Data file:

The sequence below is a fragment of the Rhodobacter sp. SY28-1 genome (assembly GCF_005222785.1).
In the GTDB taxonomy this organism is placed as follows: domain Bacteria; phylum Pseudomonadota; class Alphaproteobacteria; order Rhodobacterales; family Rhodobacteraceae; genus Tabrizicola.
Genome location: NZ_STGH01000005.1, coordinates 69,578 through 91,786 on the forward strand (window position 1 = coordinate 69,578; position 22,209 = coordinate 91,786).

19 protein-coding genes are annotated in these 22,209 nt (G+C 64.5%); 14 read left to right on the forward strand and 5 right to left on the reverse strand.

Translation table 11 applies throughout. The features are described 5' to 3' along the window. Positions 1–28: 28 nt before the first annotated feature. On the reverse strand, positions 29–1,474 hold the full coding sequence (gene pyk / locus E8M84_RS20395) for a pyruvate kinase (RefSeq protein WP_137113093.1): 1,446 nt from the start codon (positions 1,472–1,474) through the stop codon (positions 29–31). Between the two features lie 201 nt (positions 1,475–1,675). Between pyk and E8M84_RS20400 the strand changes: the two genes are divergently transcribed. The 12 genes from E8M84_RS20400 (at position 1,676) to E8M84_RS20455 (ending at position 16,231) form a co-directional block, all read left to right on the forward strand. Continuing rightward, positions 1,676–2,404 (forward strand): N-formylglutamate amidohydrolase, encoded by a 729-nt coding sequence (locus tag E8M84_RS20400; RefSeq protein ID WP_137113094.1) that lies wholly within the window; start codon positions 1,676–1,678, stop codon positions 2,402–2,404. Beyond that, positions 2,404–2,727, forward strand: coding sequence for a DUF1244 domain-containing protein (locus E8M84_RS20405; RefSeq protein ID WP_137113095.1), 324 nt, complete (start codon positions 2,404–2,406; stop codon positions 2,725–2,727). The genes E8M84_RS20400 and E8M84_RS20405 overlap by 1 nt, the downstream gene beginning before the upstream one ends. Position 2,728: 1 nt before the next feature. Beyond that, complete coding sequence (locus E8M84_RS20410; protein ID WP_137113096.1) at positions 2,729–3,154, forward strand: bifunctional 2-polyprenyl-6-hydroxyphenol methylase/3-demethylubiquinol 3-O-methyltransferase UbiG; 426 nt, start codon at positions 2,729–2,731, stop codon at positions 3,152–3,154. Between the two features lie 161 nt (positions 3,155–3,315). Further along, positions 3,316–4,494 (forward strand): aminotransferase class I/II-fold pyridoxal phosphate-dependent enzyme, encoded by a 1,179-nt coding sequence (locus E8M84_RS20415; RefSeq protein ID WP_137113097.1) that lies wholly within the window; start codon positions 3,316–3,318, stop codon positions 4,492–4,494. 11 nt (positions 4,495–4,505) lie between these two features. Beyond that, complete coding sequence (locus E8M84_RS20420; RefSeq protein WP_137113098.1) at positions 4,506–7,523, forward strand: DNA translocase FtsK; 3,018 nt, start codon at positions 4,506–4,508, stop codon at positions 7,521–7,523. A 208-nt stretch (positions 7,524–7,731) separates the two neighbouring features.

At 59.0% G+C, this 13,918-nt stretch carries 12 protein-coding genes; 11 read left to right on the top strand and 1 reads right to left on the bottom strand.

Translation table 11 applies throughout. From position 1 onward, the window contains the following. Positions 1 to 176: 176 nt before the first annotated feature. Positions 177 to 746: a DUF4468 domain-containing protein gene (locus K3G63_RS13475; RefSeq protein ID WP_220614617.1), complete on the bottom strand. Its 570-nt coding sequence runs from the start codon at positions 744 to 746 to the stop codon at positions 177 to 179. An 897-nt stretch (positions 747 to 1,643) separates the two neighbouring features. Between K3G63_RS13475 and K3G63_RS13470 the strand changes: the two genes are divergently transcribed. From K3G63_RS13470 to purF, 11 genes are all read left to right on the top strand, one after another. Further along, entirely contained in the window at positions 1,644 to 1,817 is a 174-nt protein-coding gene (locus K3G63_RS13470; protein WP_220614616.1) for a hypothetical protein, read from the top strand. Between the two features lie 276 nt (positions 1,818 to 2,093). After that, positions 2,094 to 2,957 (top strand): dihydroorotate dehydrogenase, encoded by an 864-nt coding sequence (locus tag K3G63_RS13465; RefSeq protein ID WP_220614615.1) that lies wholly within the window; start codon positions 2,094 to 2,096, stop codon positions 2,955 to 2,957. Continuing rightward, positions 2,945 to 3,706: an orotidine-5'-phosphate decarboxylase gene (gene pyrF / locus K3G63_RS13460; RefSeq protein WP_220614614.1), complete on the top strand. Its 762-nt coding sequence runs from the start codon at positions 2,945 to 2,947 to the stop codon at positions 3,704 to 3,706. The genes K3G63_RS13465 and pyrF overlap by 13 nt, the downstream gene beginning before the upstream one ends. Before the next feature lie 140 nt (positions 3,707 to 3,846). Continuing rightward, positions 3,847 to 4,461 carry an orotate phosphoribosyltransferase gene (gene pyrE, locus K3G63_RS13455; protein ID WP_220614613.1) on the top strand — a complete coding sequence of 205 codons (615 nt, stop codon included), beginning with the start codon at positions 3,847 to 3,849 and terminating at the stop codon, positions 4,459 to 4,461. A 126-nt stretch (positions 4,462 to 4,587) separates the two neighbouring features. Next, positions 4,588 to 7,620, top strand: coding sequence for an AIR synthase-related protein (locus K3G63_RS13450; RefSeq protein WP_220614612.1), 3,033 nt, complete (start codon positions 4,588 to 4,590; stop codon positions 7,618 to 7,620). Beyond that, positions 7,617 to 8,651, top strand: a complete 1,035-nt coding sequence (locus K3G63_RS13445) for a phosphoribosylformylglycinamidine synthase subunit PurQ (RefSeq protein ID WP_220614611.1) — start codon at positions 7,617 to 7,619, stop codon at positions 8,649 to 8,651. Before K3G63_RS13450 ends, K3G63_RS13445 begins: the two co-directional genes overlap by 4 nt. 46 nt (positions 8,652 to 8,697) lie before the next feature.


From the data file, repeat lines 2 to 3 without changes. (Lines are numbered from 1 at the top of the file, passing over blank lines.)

In the GTDB taxonomy this organism is placed as follows: domain Bacteria; phylum Pseudomonadota; class Alphaproteobacteria; order Rhodobacterales; family Rhodobacteraceae; genus Tabrizicola.
Genome location: NZ_STGH01000005.1, coordinates 69,578 through 91,786 on the forward strand (window position 1 = coordinate 69,578; position 22,209 = coordinate 91,786).